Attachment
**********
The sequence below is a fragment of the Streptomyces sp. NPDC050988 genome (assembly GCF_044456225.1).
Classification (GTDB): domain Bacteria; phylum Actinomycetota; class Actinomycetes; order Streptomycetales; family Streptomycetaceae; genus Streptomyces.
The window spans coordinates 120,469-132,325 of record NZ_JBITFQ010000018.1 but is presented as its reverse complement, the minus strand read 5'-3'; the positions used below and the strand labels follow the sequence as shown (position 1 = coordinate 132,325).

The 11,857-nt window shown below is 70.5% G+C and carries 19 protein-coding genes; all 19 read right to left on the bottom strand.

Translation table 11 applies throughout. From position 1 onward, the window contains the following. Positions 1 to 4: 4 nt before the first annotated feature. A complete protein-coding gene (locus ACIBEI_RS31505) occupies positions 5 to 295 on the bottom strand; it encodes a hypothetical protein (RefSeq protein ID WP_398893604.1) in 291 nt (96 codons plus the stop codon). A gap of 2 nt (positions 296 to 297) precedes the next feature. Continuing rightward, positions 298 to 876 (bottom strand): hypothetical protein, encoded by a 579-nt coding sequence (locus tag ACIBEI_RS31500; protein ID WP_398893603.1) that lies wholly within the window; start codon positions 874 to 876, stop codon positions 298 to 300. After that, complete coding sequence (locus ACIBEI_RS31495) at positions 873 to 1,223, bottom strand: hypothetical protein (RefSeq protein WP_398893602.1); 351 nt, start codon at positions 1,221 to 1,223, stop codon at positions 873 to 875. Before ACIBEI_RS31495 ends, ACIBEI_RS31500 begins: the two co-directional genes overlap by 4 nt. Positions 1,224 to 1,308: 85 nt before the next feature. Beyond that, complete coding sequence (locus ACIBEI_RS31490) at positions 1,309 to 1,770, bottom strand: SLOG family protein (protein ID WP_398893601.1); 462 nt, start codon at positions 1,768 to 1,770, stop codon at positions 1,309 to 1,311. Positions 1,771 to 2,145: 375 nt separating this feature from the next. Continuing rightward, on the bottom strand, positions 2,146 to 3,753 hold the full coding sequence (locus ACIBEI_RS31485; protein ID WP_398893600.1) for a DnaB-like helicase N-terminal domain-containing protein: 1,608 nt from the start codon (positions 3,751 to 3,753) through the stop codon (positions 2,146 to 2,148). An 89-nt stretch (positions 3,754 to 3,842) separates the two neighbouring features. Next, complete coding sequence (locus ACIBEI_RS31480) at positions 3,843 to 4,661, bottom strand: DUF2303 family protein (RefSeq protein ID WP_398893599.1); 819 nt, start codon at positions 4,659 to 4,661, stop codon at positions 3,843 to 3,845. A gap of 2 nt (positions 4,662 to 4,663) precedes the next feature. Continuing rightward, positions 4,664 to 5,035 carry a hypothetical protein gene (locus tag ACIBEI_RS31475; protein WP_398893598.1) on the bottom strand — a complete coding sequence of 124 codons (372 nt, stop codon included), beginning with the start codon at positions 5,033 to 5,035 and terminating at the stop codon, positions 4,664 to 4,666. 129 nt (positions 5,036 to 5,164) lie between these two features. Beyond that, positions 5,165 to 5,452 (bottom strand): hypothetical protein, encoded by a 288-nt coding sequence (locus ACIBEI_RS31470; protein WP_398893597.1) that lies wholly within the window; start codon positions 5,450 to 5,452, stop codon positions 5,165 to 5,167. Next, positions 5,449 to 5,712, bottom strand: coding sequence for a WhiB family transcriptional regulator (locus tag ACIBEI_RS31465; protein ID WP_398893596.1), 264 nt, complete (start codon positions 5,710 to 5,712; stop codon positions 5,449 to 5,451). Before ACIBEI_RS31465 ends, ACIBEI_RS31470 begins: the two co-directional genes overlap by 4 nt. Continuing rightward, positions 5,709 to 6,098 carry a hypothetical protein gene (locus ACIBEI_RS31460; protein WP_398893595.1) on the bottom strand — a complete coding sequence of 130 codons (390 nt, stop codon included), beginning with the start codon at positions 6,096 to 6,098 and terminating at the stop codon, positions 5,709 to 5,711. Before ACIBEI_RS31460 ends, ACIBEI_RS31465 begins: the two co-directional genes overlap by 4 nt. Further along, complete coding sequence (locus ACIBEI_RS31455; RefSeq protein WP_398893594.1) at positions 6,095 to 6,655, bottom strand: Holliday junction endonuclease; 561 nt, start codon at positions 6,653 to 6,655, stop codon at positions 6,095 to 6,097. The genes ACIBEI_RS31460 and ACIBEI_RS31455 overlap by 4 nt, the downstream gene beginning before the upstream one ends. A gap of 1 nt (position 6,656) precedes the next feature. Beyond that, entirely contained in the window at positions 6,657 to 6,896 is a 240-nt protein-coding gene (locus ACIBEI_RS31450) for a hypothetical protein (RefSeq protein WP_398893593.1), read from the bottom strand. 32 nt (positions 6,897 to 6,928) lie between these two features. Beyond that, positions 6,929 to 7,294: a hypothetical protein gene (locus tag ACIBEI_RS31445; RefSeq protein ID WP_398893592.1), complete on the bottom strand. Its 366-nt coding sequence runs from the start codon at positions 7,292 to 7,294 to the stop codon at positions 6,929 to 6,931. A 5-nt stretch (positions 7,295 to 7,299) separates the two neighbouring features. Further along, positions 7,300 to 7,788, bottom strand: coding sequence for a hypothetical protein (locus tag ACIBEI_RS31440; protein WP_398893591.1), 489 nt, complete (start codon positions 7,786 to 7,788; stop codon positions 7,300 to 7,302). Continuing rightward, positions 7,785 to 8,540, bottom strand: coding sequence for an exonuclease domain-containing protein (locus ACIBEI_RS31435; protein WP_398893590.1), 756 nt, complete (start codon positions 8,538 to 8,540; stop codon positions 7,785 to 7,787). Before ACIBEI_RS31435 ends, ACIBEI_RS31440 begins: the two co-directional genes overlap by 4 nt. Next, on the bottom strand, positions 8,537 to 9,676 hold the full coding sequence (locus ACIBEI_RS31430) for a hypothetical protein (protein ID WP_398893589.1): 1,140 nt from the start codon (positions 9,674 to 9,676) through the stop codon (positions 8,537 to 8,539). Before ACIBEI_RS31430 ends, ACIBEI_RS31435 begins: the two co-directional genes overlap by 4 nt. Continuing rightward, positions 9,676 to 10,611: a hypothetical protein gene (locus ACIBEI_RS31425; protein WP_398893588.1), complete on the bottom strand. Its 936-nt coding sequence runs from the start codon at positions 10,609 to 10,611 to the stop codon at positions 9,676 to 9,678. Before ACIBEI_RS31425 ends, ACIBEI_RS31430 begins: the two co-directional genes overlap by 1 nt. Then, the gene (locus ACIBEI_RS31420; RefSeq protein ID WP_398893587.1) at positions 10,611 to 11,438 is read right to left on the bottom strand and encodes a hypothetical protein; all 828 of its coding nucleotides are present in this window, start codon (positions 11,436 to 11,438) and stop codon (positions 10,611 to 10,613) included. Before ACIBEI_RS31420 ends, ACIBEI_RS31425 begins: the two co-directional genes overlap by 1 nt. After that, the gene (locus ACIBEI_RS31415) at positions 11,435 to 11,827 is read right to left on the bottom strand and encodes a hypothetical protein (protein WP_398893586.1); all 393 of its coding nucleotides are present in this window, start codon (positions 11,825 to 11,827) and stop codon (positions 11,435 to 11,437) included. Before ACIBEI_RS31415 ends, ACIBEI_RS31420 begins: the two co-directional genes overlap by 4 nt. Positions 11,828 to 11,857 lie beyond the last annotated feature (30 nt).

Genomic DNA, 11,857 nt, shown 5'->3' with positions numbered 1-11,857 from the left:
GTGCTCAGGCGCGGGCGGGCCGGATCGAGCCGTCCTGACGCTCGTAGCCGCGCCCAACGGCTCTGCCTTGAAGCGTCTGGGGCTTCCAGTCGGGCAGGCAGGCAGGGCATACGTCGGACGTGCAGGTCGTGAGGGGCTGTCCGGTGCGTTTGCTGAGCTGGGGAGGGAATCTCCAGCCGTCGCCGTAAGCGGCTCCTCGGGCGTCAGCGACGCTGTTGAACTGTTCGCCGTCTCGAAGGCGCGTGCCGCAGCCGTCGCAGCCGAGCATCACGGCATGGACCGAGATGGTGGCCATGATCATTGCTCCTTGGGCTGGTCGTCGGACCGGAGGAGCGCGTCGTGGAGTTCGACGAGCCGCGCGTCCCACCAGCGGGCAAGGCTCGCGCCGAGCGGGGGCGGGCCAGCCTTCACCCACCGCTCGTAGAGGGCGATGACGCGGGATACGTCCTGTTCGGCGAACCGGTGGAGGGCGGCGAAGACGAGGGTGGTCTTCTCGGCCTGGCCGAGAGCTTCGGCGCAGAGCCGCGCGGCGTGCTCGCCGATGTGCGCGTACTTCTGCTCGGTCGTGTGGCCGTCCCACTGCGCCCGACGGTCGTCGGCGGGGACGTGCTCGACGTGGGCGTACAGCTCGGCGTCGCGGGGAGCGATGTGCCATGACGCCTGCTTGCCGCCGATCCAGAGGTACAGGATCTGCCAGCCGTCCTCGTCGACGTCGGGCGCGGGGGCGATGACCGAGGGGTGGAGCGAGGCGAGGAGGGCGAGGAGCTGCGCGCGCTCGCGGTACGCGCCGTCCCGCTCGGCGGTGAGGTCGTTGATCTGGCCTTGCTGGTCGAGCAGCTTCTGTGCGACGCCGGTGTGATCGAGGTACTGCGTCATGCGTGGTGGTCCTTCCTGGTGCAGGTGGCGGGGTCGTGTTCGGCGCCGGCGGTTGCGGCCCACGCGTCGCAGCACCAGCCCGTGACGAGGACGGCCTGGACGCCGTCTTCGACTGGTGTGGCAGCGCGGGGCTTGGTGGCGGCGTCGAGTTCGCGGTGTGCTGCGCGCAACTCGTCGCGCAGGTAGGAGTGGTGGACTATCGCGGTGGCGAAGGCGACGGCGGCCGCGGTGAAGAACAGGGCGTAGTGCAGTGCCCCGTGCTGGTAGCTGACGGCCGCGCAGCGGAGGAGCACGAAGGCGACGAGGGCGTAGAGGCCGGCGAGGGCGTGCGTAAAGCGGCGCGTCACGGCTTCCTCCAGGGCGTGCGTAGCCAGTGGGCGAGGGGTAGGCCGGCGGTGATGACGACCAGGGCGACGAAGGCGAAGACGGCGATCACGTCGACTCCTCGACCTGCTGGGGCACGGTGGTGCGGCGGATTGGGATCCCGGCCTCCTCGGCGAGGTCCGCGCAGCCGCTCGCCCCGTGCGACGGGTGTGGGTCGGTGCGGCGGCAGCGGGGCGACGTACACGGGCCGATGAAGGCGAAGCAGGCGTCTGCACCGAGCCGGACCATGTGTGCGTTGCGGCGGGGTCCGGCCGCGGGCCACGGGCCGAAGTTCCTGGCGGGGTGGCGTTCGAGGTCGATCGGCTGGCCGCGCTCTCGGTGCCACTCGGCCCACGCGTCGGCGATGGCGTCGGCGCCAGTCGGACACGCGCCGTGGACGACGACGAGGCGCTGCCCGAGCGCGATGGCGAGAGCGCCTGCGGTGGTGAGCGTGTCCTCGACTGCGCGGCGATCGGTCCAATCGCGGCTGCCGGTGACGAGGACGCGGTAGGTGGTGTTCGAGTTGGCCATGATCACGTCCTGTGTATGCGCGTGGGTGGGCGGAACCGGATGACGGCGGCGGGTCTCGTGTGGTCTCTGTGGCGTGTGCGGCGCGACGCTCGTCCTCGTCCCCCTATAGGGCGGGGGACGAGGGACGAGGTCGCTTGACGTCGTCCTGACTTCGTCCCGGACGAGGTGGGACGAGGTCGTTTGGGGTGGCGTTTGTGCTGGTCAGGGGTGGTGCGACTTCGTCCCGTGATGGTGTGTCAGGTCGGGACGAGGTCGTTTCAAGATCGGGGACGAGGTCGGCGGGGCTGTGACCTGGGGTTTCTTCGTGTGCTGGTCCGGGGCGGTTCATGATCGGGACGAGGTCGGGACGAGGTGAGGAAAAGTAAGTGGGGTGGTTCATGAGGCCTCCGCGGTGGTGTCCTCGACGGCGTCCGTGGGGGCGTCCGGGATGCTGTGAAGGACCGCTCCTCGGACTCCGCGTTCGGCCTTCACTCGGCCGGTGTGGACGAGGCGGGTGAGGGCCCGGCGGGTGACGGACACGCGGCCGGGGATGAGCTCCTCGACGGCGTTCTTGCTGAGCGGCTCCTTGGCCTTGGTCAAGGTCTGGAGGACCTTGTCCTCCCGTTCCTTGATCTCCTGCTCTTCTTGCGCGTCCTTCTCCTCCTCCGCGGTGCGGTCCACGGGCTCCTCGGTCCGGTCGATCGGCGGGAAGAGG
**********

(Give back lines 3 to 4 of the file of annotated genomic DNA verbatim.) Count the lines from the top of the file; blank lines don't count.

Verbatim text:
The window spans coordinates 120,469-132,325 of record NZ_JBITFQ010000018.1 but is presented as its reverse complement, the minus strand read 5'-3'; the positions used below and the strand labels follow the sequence as shown (position 1 = coordinate 132,325).

The 11,857-nt window shown below is 70.5% G+C and carries 19 protein-coding genes; all 19 read right to left on the bottom strand.